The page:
Are there racial reasons in the changes in Wake County school board election districts in Senate Bill 325?

As noted in today's article, Sen. Josh Stein and Sen. Dan Blue, both Raleigh Democrats, charged that the bill had racial and partisan purposes in play. They spoke for most of the debate before the Senate voted 33-17 to approve the bill with all Republicans in support and all Democrats voting no.

During part of his speech, Stein focused on the urban regional district created by the bill. He said it matches the boundaries for Blue's legislative district, which he said was one of the minority districts that the Republican majority had drawn up before the rest of their new state legislative redistricting lines.

State Senate passes Wake County school board election bill

More to come later, but the state Senate approved tonight the Wake County school board election bill by a 33-17 vote with Republicans in support and Democrats voting no.

Sen. Neal Hunt said S325 was meant to increase voter turnout and, through the two regional districts, increase the chance that a parent could vote for a board member who represents the school their children attend.

Senators Josh Stein and Dan Blue charged that the bill was racially and politically based. Stein said it would reopen the wounds that the community is healing from.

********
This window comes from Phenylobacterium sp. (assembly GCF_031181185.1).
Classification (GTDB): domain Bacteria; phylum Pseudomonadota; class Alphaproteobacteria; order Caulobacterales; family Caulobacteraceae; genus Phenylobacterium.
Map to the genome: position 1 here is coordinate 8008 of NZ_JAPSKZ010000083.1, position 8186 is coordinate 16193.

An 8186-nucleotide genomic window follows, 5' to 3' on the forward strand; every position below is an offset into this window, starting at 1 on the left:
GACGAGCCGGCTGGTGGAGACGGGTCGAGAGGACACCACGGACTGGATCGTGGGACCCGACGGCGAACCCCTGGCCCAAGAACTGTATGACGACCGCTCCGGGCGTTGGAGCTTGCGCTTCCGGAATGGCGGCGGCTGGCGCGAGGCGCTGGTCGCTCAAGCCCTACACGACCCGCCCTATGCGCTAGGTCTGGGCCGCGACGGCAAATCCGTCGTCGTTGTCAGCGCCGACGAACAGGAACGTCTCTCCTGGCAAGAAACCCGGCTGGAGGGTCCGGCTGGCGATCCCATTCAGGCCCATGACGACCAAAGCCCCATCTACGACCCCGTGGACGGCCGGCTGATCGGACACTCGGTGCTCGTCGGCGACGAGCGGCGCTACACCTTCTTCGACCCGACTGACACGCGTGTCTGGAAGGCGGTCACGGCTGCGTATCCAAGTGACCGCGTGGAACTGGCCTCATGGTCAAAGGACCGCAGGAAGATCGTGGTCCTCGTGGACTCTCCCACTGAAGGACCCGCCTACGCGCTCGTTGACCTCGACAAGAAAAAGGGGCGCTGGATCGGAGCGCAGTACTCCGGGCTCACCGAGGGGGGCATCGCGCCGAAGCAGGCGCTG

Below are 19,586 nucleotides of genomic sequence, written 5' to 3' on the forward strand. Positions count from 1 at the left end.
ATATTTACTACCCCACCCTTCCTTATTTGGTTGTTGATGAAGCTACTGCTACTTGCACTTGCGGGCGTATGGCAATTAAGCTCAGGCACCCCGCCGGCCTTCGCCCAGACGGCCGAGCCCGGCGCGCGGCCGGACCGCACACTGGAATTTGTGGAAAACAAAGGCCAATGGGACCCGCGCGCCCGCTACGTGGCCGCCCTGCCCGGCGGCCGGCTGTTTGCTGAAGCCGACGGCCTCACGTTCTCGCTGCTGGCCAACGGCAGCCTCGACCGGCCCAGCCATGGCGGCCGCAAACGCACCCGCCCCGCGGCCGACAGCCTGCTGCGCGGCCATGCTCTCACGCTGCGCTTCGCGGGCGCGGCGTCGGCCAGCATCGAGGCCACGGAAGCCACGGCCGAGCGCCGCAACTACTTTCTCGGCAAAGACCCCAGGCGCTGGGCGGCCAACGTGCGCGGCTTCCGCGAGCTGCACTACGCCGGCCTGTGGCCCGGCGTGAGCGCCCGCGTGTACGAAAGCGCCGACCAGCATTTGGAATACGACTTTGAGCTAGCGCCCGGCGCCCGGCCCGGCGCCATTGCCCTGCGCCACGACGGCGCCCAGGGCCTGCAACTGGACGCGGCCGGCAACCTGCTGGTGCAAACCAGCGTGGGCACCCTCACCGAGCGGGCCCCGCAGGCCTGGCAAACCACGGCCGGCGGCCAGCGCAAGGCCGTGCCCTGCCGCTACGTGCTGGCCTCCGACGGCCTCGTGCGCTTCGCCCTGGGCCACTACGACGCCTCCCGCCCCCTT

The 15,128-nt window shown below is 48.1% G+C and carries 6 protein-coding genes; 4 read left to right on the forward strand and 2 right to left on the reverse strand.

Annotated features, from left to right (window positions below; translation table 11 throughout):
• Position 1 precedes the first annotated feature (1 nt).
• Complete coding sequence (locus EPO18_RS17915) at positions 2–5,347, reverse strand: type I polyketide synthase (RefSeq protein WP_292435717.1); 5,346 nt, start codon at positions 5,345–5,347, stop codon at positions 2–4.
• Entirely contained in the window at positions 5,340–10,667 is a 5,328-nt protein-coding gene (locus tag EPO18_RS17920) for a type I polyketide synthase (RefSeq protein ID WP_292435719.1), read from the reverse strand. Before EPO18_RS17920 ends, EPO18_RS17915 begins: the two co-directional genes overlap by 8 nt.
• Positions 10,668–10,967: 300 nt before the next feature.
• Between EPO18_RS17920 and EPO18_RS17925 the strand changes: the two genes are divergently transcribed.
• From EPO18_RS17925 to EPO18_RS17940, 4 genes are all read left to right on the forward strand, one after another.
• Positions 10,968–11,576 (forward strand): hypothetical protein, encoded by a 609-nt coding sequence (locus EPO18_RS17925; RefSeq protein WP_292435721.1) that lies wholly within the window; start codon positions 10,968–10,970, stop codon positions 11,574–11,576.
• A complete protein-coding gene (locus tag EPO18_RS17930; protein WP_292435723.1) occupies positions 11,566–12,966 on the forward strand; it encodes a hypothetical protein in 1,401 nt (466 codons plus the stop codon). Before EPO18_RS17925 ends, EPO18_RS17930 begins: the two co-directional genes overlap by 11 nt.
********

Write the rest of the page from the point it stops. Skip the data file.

Blue said the bill would tear down a great school system.

Ron Margiotta holds fundraising lead over Susan Evans

Wake County school board chairman Ron Margiotta and Susan Evans are both pulling in substantial amounts of cash in the District 8 race, including money from the Popes, Bob Luddy and the Campbells.

The new campaign report filed today by Margiotta shows he had raised $40,367.33 as of Aug. 30 with $34,111.23 on hand. The new report for Evans shows she had raised $26,406.43 as of Aug. 30 with $21,405.30 on hand.

The biggest donors for Margiotta in his new report are the $4,000 apiece from conservative businessman Art Pope, his wife Katherine Pope and conservative businessman Bob Luddy.

Gov. Perdue and other Democrats to attend Wake school board election fundraiser